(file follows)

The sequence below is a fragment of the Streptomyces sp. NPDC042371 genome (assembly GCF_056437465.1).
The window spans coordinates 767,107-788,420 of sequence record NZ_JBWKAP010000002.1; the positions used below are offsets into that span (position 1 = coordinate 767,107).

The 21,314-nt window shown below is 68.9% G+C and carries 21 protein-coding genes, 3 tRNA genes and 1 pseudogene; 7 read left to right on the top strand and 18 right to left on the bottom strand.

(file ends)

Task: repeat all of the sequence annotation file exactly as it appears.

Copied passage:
The sequence below is a fragment of the Streptomyces sp. NPDC042371 genome (assembly GCF_056437465.1).
The window spans coordinates 767,107-788,420 of sequence record NZ_JBWKAP010000002.1; the positions used below are offsets into that span (position 1 = coordinate 767,107).

The 21,314-nt window shown below is 68.9% G+C and carries 21 protein-coding genes, 3 tRNA genes and 1 pseudogene; 7 read left to right on the top strand and 18 right to left on the bottom strand.